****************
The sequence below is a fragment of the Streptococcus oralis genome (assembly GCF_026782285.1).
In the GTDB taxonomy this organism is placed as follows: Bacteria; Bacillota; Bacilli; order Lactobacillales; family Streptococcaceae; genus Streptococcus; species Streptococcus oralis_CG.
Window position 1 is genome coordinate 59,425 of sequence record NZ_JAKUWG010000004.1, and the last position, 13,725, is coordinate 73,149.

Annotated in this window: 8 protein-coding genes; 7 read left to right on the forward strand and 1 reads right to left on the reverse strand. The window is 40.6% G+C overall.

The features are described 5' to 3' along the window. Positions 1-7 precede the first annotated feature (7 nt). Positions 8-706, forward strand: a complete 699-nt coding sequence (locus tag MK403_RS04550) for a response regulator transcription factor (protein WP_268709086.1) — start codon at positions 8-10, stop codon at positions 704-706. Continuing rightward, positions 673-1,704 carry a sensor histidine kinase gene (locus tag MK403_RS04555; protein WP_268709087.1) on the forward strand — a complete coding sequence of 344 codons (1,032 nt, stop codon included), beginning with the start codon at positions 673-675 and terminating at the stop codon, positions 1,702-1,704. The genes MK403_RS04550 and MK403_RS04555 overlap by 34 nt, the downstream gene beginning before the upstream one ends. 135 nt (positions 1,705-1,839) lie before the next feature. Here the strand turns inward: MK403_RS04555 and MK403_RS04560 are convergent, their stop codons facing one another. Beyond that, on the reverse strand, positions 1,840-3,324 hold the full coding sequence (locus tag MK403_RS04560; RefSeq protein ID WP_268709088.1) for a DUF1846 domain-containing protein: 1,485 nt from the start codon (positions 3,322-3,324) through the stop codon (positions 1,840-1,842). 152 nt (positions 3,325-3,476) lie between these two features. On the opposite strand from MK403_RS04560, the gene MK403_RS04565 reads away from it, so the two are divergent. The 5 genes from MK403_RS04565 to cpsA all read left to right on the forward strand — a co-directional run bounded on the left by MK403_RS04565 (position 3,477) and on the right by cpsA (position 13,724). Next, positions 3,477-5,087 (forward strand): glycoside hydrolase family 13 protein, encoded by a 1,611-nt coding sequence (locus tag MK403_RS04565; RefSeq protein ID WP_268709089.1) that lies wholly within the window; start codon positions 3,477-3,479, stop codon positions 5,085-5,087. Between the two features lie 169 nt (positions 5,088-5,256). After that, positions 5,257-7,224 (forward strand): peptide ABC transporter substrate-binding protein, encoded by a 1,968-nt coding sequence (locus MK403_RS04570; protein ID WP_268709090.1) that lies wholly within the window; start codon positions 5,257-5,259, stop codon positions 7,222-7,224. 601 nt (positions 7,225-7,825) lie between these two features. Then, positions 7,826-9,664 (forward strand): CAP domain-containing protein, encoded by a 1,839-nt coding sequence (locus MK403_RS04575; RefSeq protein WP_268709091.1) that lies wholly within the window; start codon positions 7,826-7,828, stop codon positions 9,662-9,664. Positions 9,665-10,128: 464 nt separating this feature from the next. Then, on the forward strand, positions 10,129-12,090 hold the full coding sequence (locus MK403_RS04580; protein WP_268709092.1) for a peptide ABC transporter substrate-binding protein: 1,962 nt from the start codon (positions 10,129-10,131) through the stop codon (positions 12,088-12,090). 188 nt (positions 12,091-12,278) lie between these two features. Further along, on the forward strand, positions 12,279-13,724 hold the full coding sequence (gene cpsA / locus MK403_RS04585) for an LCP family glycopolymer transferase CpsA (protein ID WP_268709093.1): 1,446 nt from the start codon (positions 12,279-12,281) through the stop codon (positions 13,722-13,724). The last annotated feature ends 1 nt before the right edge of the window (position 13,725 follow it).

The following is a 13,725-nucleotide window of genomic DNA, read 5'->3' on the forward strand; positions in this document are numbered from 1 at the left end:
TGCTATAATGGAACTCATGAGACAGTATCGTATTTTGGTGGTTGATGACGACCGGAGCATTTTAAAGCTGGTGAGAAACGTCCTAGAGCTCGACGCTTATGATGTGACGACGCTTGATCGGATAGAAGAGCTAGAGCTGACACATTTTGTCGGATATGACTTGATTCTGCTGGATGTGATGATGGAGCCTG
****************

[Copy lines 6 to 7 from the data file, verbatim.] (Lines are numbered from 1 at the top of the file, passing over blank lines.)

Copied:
The following is a 13,725-nucleotide window of genomic DNA, read 5'->3' on the forward strand; positions in this document are numbered from 1 at the left end:
TGCTATAATGGAACTCATGAGACAGTATCGTATTTTGGTGGTTGATGACGACCGGAGCATTTTAAAGCTGGTGAGAAACGTCCTAGAGCTCGACGCTTATGATGTGACGACGCTTGATCGGATAGAAGAGCTAGAGCTGACACATTTTGTCGGATATGACTTGATTCTGCTGGATGTGATGATGGAGCCTG